Today is Thanksgiving Day and I wanted to write a blog about what I’m thankful for this year. After yesterday, I realized that what I’m most thankful, most grateful for is a piece of cardboard that my mom found a long time ago.
I finished my script for Cristela, a show I sold earlier in the year to ABC, based on my stand-up and my family. I’ve been writing it with my friend Kevin for a while and we finished it yesterday. When we were working on the last scene of the script, Kevin and I started talking about how I got here, living in Los Angeles, working on a script that could potentially become a pilot. It’s really pretty amazing. We talked about the sacrifices that parents make to ensure that their kids have opportunities they could never have and it made me think of my mom and the cardboard I’m so thankful for.
When my mom was a little girl, she lived in El Zancarron, San Luis Potosi in Mexico. El Zancarron is a lot more modern now than it was back then (I say that because I look it up on Google maps often and I can’t recognize it anymore). I remember visiting a number of times when I was a kid and having to take a bath by standing in a tub and pouring cups of water over me. I remember having to go to the bathroom by walking outside to a field and just picking a spot to squat. I loved visiting though because it was where my mom was from. I was very close to my mom. We shared a twin bed till I was eighteen years old so I was literally and figuratively close to my mom. Sometimes we used to lie in the tiny bed and she would tell me stories of her growing up in her little village. I loved when she did that. I loved hearing her talk about her being a little girl. My favorite story she told was when she was twelve. She was walking this dirt trail, walking to go get water from a well to take back home when she stopped to pick up this piece of cardboard that had the words McAllen, TX written on it. She didn’t know where that was but she knew it was a place that sounded very exotic to her. I remember her telling me, “When I saw that piece of cardboard, I knew I wanted to go there. I wanted to live in McAllen, TX.” (Actually she said, “Cuando vi el pedazo de carton en el camino, sabia que yo queria vivir in McAllen, TX.”-she never learned to speak English so I translated.)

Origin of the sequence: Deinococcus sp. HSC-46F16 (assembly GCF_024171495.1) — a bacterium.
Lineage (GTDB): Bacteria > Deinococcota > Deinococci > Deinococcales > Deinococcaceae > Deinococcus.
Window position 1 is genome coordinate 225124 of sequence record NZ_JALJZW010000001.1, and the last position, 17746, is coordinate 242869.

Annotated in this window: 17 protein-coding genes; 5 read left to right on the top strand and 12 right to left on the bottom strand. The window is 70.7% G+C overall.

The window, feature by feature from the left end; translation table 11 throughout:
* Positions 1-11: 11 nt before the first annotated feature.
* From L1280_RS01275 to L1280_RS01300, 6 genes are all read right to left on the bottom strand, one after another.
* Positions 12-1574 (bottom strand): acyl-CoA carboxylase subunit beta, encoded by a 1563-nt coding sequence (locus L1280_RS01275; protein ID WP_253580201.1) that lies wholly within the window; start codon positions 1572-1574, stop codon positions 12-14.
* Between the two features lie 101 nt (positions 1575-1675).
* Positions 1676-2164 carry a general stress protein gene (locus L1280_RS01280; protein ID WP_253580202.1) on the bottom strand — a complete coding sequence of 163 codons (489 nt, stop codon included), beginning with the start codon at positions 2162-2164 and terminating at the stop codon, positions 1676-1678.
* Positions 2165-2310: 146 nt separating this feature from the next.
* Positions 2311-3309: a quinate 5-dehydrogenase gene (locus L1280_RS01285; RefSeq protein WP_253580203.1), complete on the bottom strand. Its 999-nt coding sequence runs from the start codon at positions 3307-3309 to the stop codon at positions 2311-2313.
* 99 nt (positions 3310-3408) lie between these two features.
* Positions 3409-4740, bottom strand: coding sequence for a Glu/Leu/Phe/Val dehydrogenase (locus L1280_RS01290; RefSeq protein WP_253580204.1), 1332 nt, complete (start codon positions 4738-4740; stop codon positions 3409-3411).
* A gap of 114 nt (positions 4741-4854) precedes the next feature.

It was really a crazy thing for my mom to think. Here she was, a girl with a second grade education that knew nothing about the United States saying she wanted to move there. But after getting married to a not-so-nice guy and separating from him, giving birth to four children and 20 years of trying to become a legal resident of the United States, she accomplished what she wanted. She ended up in McAllen, TX and had succeeded in accomplishing what she set out to do.
It wasn’t an easy thing for her. She was the youngest of her family and moving to the United States meant pretty much not seeing her family ever again. It meant her having to take a job cooking at a restaurant where she made $6,000 a year and somehow raise four children on her own with that money. Yet despite the hardships she had, she loved this country more than anything in the world. She loved the life it gave her and the opportunities it would give us, her children.
The life my family has now is because of her. It’s because of this amazing woman that moved mountains to make sure that our struggle was easier than her struggle. Yes, at times we were hungry. Yes, for a while our family car was a shopping cart. Yes, we didn’t have electricity at times but my family loved those times because we knew how much harder life would’ve been for us in Mexico.
This year has been such an amazing year for me. I’ve had things happen that I could’ve only dreamed about when I was a little girl. In 2013, I got to begin working on a TV show that tells the story of my family for a TV network. I know that getting this show on the air will be difficult but I’m just thankful to have this shot. I am so grateful for everyone that’s been directly involved in this process and even more grateful for the woman that started her journey back in Mexico in 1943.
My mom took the leap into the unknown and began a journey that changed her life and our lives forever. She passed away years ago and the biggest lesson I learn after her death was that if she could take a chance and leap into the unknown, so could I.
A year later, I started doing stand-up. And ten years after that, I’m here.
Happy Thanksgiving to everyone. Today I’m most thankful for the piece of cardboard my mom found a long time ago in Mexico. That piece of cardboard started my mom’s journey that led me to where I am today.